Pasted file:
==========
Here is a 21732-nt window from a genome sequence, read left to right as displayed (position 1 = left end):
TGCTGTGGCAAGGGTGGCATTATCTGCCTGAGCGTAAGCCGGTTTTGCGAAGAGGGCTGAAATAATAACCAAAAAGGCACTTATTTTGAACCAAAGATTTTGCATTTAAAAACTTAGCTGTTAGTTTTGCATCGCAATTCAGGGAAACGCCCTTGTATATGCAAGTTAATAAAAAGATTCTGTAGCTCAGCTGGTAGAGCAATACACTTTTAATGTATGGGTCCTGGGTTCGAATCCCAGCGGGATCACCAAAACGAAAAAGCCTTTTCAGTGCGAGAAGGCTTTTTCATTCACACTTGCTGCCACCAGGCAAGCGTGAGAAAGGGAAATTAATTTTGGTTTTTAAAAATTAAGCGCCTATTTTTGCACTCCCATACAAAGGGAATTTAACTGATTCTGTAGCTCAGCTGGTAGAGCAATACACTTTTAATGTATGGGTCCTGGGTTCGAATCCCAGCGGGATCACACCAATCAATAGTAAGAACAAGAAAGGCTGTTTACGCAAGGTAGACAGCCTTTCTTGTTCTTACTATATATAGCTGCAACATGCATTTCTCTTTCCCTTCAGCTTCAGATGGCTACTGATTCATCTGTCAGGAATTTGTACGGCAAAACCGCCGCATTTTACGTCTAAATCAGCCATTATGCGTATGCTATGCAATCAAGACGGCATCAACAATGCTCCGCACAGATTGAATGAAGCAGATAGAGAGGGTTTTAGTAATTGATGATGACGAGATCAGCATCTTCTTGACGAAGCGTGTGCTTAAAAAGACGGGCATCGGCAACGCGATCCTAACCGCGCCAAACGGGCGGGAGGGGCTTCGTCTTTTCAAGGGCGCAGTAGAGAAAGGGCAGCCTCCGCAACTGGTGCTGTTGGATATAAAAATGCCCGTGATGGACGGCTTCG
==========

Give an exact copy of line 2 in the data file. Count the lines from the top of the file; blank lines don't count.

TGCTGTGGCAAGGGTGGCATTATCTGCCTGAGCGTAAGCCGGTTTTGCGAAGAGGGCTGAAATAATAACCAAAAAGGCACTTATTTTGAACCAAAGATTTTGCATTTAAAAACTTAGCTGTTAGTTTTGCATCGCAATTCAGGGAAACGCCCTTGTATATGCAAGTTAATAAAAAGATTCTGTAGCTCAGCTGGTAGAGCAATACACTTTTAATGTATGGGTCCTGGGTTCGAATCCCAGCGGGATCACCAAAACGAAAAAGCCTTTTCAGTGCGAGAAGGCTTTTTCATTCACACTTGCTGCCACCAGGCAAGCGTGAGAAAGGGAAATTAATTTTGGTTTTTAAAAATTAAGCGCCTATTTTTGCACTCCCATACAAAGGGAATTTAACTGATTCTGTAGCTCAGCTGGTAGAGCAATACACTTTTAATGTATGGGTCCTGGGTTCGAATCCCAGCGGGATCACACCAATCAATAGTAAGAACAAGAAAGGCTGTTTACGCAAGGTAGACAGCCTTTCTTGTTCTTACTATATATAGCTGCAACATGCATTTCTCTTTCCCTTCAGCTTCAGATGGCTACTGATTCATCTGTCAGGAATTTGTACGGCAAAACCGCCGCATTTTACGTCTAAATCAGCCATTATGCGTATGCTATGCAATCAAGACGGCATCAACAATGCTCCGCACAGATTGAATGAAGCAGATAGAGAGGGTTTTAGTAATTGATGATGACGAGATCAGCATCTTCTTGACGAAGCGTGTGCTTAAAAAGACGGGCATCGGCAACGCGATCCTAACCGCGCCAAACGGGCGGGAGGGGCTTCGTCTTTTCAAGGGCGCAGTAGAGAAAGGGCAGCCTCCGCAACTGGTGCTGTTGGATATAAAAATGCCCGTGATGGACGGCTTCG